To give a little background: the GUI under Linux (and Unix) is usually distributed the following way:
- X (the short term commonly used for X Windows System or X11) – this knowns how to draw some primitive elements (like boxes, text, etc) and to get input (from keyboard, mouse, etc) and also has the primitive notion of windows (rectangular, possibly overlapping areas of the screen), but doesn’t know much more than that (it doesn’t know for example about title bars, how to move windows around, etc)
- The window manager (like Gnome, KDE or XFCE just to name a few) which uses these primitives to draw more advanced widgets (like icon lists for example), provide additional functionality (moving around the windows, minimizing / maximizing them, etc) and other graphical elements (panel elements – aka gadgets – for example)
The communication between these two components is done through sockets with a well defined protocol. Isn’t this inefficient? – one could ask. The answer is – not really, because most of the time (more specifically, when X is running on the same machine as the the window manager, a special kind of socket is used called
Unix domain socket. These look like normal sockets in the sense that data I/O is represented by a stream of bytes and it has similar guarantees to TCP (guaranteed, in-order delivery), but is optimized so that the data doesn’t have to flow through the TCP/IP stack twice (once at the sending and once at the receiving end) as it would if you would to use a TCP/IP connection to
localhost. Windows has a similar architecture where the GDI functions (which are at a similar abstraction level to X – they only know about lines, rectangles, etc) use an IPC (Intre-Process Communication) mechanism to communicate with the Windows subsystem which in turn calls the display drivers.
The only difference between *nix and Windows is that in Windows this modularization was never made explicit and/or documented. This system means that we can execute the drawing instructions on a remote computer (simply by using a TCP/IP socket instead of a Unix domain socket) and we get a very responsive remote deskop for free. It is responsive because instead of transmitting the bitmap that has to be drawn pixel by pixel, it only transmits the primitive instruction needed to draw it (of course there are corner cases, for example if you’re doing image editing with GIMP).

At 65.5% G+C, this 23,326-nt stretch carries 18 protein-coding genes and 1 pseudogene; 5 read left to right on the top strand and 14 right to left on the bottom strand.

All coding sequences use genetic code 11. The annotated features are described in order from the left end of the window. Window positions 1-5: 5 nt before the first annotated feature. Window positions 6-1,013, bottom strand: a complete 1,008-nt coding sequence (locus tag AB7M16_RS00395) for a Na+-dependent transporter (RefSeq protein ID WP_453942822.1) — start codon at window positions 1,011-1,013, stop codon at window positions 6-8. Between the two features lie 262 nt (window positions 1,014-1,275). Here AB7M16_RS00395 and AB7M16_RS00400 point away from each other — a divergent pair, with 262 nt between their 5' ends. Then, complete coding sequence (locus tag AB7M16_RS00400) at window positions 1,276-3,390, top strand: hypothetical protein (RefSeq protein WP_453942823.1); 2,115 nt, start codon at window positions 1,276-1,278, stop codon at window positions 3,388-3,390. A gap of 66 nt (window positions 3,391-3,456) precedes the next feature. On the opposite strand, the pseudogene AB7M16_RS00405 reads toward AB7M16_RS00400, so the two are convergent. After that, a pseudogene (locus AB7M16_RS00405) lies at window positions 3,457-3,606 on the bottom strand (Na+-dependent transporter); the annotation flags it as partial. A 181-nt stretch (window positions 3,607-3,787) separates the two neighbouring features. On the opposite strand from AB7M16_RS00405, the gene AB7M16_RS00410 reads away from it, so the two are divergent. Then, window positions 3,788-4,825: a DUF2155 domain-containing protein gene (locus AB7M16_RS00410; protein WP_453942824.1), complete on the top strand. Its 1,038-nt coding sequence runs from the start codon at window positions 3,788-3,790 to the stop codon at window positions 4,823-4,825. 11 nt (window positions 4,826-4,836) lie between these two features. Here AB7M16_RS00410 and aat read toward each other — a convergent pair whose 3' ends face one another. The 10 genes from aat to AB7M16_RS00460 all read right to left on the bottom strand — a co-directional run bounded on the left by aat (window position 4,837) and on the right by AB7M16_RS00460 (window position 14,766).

The simplest to use X for Windows is Xming. To set it up you first need to have SSH access to the computer which will be the target (the one actually running the applications). Again, you can observe the modularity present in *nix systems – reuse existing components, which means faster development (because you don’t have to write it from scratch), better quality (because you don’t have to write something which isn’t your core competency) and easier use (because the user can reuse her/his knowledge of the components when configuring different parts of the system). Also, in the case of a vulnerability a central patch can secure multiple systems (there is reverse of this coin of course: sometimes the user isn’t aware of all the dependencies of such systems, which means that s/he can follow the relevant forums for all of them to stay informed about the needed updates).
There is a nice tutorial over at terminal23.net about setting up the SSH daemon under Ubuntu, complete with advice on how to block brute-force attempts and how to restrict access to a certain subset of IP addresses. I would like to add a couple more things:
- You can (and should – defense in depth is a good thing) restrict the access to your SSH daemon from the firewall too. While the temptation is big to leave it wide open because